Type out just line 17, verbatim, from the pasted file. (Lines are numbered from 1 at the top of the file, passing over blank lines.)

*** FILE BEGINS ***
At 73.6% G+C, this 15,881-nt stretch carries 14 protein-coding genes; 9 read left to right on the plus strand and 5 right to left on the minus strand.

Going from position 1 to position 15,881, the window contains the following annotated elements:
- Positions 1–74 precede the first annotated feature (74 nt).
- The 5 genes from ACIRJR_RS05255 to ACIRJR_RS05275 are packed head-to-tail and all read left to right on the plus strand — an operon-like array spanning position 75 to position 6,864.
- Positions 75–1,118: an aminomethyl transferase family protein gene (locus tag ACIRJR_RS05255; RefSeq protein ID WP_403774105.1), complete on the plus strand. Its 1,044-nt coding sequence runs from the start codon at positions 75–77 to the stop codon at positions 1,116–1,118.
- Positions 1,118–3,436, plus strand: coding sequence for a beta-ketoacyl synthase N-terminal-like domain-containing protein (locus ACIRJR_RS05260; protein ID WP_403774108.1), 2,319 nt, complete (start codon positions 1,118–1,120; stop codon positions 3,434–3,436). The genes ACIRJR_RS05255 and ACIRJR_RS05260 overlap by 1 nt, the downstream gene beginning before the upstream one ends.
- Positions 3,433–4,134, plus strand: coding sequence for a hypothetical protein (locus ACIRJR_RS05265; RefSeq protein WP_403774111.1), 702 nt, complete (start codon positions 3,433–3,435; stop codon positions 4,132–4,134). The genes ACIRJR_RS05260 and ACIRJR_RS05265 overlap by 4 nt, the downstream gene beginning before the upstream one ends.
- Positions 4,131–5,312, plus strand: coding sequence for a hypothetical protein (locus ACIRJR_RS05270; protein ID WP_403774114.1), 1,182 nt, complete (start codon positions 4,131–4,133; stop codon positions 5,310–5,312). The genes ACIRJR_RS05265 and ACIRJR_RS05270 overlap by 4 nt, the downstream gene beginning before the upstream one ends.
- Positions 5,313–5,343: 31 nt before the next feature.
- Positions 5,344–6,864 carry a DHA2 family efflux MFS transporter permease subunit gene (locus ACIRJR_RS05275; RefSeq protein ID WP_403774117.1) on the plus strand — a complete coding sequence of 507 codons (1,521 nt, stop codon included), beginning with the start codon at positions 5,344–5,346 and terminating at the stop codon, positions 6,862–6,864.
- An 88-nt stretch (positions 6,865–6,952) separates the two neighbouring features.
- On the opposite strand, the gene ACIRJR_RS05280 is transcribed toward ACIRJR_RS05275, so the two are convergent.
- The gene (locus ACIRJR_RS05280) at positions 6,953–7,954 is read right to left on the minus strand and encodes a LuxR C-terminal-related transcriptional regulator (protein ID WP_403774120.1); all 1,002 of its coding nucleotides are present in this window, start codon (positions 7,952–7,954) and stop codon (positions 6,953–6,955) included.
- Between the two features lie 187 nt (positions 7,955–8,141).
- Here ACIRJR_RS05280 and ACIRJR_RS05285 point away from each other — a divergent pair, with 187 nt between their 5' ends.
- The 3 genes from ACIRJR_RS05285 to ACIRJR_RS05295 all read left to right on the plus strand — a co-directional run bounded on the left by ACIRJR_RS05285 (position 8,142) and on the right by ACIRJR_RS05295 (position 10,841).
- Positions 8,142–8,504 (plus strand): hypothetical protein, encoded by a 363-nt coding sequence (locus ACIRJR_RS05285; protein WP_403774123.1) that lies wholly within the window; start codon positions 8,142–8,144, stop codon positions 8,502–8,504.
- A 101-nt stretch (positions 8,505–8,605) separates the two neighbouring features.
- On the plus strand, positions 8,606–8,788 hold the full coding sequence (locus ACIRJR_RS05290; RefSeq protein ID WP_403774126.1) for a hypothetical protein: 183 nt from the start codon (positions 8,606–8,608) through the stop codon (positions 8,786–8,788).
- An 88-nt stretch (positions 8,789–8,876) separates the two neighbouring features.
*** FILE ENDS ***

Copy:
- Positions 8,142–8,504 (plus strand): hypothetical protein, encoded by a 363-nt coding sequence (locus ACIRJR_RS05285; protein WP_403774123.1) that lies wholly within the window; start codon positions 8,142–8,144, stop codon positions 8,502–8,504.